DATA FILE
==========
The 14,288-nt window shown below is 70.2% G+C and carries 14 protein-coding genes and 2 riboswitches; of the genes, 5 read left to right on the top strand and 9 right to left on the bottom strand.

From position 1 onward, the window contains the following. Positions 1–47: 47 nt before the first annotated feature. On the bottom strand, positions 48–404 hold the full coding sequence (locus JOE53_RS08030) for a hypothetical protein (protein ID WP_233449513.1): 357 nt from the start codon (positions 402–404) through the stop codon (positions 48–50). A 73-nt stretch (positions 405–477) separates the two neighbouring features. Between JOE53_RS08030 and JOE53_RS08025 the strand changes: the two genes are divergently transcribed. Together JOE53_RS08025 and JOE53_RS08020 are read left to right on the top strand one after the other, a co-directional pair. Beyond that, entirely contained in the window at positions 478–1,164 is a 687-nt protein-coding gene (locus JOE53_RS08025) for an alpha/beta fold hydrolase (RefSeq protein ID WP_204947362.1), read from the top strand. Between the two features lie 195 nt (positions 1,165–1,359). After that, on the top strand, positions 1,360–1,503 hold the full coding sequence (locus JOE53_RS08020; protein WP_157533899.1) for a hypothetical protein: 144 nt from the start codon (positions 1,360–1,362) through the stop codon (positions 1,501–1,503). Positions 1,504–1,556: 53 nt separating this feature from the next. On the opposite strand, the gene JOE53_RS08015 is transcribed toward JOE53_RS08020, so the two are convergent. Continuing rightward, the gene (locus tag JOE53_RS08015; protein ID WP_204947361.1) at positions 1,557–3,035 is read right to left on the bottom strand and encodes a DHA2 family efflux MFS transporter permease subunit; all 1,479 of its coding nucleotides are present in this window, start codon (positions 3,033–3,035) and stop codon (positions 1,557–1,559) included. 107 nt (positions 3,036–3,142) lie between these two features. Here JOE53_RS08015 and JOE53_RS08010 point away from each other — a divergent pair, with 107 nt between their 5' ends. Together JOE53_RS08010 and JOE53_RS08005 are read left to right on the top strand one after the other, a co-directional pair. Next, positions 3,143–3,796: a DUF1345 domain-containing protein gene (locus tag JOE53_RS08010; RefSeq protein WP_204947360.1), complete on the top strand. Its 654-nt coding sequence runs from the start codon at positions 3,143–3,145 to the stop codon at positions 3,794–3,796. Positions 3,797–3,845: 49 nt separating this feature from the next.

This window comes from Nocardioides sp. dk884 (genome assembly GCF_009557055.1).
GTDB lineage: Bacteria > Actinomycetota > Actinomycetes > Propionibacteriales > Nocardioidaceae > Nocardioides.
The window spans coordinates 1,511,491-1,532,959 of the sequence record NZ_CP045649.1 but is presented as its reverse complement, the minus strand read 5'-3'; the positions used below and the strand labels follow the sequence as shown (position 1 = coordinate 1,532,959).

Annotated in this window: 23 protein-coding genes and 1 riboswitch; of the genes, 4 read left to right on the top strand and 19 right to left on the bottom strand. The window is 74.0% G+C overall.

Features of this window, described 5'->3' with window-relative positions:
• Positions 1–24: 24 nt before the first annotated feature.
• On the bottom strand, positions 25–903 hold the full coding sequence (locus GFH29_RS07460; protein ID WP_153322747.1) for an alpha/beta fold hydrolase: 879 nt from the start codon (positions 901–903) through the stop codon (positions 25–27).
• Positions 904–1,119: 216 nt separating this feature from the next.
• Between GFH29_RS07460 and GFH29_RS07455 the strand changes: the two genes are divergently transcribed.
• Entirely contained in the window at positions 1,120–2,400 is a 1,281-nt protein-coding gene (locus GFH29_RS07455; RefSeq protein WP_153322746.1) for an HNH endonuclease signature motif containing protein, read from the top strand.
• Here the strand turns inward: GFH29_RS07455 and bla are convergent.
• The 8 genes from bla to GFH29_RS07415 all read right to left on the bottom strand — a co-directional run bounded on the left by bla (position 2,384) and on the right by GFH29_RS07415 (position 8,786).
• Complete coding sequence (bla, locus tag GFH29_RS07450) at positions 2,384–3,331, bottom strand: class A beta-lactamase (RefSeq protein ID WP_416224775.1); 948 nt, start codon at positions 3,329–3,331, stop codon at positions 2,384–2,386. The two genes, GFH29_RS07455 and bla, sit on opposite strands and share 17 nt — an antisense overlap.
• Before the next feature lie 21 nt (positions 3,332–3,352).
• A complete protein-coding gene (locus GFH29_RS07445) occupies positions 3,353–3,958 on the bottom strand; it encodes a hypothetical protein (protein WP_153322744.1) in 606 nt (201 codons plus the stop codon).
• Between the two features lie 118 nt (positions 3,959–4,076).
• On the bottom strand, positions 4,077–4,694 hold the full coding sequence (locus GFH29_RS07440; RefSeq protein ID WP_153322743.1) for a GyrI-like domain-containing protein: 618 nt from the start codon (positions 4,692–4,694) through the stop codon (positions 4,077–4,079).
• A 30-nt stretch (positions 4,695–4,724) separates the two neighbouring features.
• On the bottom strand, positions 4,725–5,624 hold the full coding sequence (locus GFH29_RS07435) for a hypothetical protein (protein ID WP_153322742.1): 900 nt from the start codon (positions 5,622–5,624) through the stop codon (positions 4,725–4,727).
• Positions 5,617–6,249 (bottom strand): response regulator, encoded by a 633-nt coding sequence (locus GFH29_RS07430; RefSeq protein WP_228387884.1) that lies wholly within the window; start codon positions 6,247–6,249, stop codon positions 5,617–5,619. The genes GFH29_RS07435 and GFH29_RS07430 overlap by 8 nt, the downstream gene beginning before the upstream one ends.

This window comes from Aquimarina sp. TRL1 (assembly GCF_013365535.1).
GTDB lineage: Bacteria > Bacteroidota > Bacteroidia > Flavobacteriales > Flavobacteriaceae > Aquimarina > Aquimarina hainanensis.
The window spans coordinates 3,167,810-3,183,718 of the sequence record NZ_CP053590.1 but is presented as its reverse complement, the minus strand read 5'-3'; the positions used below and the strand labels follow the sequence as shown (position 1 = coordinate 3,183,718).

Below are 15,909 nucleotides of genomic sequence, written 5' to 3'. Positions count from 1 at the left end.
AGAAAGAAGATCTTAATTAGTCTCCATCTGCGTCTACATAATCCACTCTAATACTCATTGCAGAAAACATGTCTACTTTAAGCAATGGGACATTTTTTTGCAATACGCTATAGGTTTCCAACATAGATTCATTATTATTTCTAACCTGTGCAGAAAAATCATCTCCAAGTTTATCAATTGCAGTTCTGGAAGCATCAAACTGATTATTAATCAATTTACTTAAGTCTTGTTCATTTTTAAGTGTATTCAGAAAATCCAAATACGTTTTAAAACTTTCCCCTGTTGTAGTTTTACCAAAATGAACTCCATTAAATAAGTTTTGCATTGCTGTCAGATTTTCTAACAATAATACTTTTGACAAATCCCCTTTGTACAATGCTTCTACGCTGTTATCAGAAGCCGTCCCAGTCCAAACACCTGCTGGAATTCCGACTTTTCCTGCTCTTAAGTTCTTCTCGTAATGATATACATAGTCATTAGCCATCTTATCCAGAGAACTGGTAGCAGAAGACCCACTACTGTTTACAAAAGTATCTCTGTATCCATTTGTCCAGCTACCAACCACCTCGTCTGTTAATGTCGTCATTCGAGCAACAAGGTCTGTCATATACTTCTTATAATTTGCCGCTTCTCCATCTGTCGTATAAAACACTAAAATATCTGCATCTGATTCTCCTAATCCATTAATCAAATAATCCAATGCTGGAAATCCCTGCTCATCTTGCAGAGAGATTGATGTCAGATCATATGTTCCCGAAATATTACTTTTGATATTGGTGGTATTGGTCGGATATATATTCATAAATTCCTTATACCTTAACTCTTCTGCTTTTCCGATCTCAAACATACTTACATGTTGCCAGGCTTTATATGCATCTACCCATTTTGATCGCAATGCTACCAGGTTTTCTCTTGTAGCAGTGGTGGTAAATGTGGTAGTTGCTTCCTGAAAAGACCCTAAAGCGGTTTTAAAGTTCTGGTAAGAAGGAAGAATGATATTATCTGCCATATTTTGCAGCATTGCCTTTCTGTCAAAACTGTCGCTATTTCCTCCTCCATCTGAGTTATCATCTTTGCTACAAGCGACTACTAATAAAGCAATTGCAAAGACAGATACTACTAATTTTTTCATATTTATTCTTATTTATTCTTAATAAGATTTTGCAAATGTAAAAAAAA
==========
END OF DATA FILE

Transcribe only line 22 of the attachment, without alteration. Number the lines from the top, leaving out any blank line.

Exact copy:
• Positions 5,617–6,249 (bottom strand): response regulator, encoded by a 633-nt coding sequence (locus GFH29_RS07430; RefSeq protein WP_228387884.1) that lies wholly within the window; start codon positions 6,247–6,249, stop codon positions 5,617–5,619. The genes GFH29_RS07435 and GFH29_RS07430 overlap by 8 nt, the downstream gene beginning before the upstream one ends.